Princess tree is an invasive deciduous tree that grows to 60 ft (18.3 m) in height and 2 ft (0.6 m) in diameter. Leaves are opposite, 6 to 12 in. (15.2 to 30.5 cm) long, heart-shaped (sometimes with three shallow lobes), and hairy on the underside. Flowers are 1.5 to 2 in. (3.7 to 5 cm) long, tubular, and pale violet. Flowering occurs in the spring, when the showy flowers develop in upright clusters. The pecan-shaped fruits occur in terminal clusters and split to release thousands of seeds. The thin fruit capsules persist well into winter. Princess tree usually invades roadsides, stream banks, forest edges, and other disturbed areas but has the ability to invade a wide variety of places. Once established, the plant is difficult to remove due to its prolific seed production and ability to re-sprout vigorously. Princess tree is native to eastern Asia and was introduced in North America in the early 1800s for ornamental purposes and as a potential export for carving wood.
Scrophulariales > Scrophulariaceae > Paulownia tomentosa (Thunb.) Sieb. & Zucc. ex Steud.
Synonym(s): princess tree, royal paulownia
Paulownia tomentosa - USDA PLANTS Profile
princess tree - The reported distribution of this invasive species across the United States (Source: Invasive Plant Atlas of the United States)
How to report an invasive species sighting to EDDMapS - Early Detection & Distribution Mapping System
EDDMapS - Report an invasive species to EDDMapS.
County Extension Offices - Find your county Extension office on this map provided by USDA.
This invasive species can be identified by looking for the characteristics described in the paragraphs that follow.
Princess tree is a deciduous tree that grows to 60 ft (18.3 m) in height and 2 ft (0.6 m) in diameter.
|Chuck Bargeron, University of Georgia, bugwood.org||Chris Evans, River to River CWMA, bugwood.org|
Leaves are opposite, 6 to 12 in. (15.2 to 30.5 cm) long, heart-shaped (sometimes with three shallow lobes), and hairy on the underside.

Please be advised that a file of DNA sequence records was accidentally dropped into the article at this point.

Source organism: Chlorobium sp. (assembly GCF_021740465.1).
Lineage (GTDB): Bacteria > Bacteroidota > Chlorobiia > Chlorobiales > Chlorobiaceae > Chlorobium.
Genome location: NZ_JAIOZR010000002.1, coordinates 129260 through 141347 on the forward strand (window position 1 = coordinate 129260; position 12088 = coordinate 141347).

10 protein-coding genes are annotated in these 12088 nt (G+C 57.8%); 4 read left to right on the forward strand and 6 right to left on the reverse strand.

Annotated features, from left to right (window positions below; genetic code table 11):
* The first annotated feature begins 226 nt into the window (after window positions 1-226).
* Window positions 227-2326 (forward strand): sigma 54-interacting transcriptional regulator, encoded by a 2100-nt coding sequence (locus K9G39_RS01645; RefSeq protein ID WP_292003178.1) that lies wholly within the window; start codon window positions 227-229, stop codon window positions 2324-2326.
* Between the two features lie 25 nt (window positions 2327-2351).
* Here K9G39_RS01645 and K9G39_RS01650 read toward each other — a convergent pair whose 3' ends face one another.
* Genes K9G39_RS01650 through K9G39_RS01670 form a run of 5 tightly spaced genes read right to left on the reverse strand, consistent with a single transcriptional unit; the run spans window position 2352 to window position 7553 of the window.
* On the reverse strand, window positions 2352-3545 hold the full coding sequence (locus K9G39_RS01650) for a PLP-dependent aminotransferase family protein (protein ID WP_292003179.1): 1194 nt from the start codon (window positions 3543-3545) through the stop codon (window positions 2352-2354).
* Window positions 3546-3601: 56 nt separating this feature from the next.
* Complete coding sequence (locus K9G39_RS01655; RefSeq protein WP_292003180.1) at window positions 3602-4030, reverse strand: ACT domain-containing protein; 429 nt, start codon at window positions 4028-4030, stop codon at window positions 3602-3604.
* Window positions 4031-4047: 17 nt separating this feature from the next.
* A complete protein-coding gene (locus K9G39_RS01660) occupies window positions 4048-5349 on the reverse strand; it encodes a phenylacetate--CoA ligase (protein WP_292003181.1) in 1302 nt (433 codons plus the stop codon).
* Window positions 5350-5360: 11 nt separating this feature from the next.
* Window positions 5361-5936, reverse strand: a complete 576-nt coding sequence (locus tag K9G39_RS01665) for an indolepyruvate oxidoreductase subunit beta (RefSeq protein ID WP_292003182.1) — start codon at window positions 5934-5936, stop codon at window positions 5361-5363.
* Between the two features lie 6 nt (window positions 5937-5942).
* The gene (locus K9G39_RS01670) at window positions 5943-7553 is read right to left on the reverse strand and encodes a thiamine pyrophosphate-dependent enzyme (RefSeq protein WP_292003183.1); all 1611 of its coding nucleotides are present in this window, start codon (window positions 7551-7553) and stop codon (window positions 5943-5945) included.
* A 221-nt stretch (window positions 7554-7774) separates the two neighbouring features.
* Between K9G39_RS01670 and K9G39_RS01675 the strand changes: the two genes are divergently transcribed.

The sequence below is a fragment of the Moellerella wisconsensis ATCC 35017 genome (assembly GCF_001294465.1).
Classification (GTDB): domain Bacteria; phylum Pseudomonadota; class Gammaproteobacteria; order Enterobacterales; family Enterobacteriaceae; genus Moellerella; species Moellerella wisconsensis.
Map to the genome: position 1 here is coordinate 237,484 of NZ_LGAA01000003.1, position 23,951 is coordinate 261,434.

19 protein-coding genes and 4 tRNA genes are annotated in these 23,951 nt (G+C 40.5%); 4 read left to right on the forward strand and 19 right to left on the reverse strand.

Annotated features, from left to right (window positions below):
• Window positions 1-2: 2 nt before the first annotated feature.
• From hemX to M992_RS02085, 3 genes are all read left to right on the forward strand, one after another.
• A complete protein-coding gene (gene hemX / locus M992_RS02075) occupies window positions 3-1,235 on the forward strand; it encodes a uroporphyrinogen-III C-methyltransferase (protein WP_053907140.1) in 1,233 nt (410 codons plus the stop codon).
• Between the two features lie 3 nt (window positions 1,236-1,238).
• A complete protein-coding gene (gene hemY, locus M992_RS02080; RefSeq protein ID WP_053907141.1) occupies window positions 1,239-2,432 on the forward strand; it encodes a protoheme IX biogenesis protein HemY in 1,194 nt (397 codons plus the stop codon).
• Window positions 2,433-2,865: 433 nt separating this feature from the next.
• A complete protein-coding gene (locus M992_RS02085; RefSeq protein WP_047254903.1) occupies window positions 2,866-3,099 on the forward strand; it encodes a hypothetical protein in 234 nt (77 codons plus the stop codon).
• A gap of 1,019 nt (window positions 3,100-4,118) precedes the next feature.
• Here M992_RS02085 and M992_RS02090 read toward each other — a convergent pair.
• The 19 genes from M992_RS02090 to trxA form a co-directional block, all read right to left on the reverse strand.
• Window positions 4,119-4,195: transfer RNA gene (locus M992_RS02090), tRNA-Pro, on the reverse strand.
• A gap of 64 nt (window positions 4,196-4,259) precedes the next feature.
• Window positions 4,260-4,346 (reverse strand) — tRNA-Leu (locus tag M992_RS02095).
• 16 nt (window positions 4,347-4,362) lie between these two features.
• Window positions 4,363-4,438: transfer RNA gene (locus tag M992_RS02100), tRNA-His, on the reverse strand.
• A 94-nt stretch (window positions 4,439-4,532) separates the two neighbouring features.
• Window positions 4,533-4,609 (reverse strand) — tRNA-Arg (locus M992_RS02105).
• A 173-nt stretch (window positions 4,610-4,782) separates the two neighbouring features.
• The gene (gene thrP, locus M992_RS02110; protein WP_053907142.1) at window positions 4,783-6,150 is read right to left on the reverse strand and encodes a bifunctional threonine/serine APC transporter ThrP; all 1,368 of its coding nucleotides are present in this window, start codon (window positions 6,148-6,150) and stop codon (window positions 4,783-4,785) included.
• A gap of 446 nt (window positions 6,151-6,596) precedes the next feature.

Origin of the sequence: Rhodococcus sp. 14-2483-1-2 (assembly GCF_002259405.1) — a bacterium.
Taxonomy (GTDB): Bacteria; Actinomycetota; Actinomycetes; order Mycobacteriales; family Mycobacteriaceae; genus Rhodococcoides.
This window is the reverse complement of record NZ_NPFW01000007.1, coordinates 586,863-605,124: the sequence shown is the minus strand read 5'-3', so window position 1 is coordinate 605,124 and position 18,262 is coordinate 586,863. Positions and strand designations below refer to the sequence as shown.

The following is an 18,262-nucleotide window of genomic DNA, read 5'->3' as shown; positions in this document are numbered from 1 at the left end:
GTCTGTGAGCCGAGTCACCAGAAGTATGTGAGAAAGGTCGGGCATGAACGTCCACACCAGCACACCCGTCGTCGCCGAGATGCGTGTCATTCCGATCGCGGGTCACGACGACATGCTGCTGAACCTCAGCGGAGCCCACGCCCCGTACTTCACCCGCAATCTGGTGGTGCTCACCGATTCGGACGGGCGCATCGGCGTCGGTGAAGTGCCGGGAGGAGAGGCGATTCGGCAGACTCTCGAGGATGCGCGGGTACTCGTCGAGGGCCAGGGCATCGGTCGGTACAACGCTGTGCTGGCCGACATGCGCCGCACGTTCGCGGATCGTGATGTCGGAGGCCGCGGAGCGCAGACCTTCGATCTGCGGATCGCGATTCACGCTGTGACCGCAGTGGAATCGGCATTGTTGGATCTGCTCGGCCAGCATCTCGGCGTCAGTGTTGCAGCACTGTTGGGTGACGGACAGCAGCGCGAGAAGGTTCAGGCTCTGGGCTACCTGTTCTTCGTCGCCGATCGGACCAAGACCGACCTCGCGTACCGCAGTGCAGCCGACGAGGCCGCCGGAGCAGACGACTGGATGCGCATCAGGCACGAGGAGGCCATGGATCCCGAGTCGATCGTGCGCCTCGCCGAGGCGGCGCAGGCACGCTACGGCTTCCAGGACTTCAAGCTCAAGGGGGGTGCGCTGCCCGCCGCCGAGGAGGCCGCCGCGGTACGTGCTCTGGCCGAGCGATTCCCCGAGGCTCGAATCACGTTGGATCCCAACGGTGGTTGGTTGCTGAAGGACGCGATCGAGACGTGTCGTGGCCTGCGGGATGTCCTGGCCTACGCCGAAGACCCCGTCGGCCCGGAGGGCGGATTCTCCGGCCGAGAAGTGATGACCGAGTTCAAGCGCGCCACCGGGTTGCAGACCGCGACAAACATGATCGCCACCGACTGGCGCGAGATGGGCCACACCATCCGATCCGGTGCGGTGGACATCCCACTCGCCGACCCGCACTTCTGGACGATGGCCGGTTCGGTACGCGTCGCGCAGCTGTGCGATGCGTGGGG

|Pennsylvania Department of Conservation and Natural Resources - Forestry Archive, bugwood.org||David J. Moorhead, University of Georgia, bugwood.org|
Flowers are 1.5 to 2 in. (3.7 to 5 cm) long, tubular, and pale violet. Flowering occurs in the spring, when the showy flowers develop in upright clusters.
|James H. Miller, USDA Forest Service, bugwood.org||Leslie J. Mehrhoff, University of Connecticut, bugwood.org|
The pecan-shaped fruits occur in terminal clusters and split to release thousands of seeds. The thin fruit capsules persist well into winter.
|Robert Vidéki, Doronicum Kft., bugwood.org||Steve Hurst, USDA NRCS PLANTS Database,bugwood.org|
- Images at invasive.org
- Images at invasive.org
princess tree - Images at invasive.org
Control and management recommendations vary according to individual circumstances. Location, habitat, weather, and a variety of other conditions are factors that help determine the best treatment choice. To find the safest and most effective treatment for your situation, consult your state's land-grant institution. If you will use chemicals as part of the control program, always refer to the product label.
United States Land-Grant University System - Find your Land-Grant University's College of Agriculture, University Cooperative Extension Service, or other related partner on this map provided by USDA.
Fact Sheet - Pennsylvania Department of Conservation and Natural Resources
A Field Guide for the Identification of Invasive Plants in Southern Forests - USDA Forest Service
A Management Guide for Invasive Plants in Southern Forests - USDA Forest Service
Plant Invaders of Mid-Atlantic Natural Areas - National Park Service and U.S. Fish and Wildlife Service
Southeast Exotic Pest Plant Council Invasive Plant Manual - Southeast Exotic Pest Plant Council (SE-EPPC)
Weeds Gone Wild: Alien Plant Invaders of Natural Areas - Plant Conservation Alliance
Invasive Plant Atlas of New England - University of Connecticut
Weed of the Week - USDA Forest Service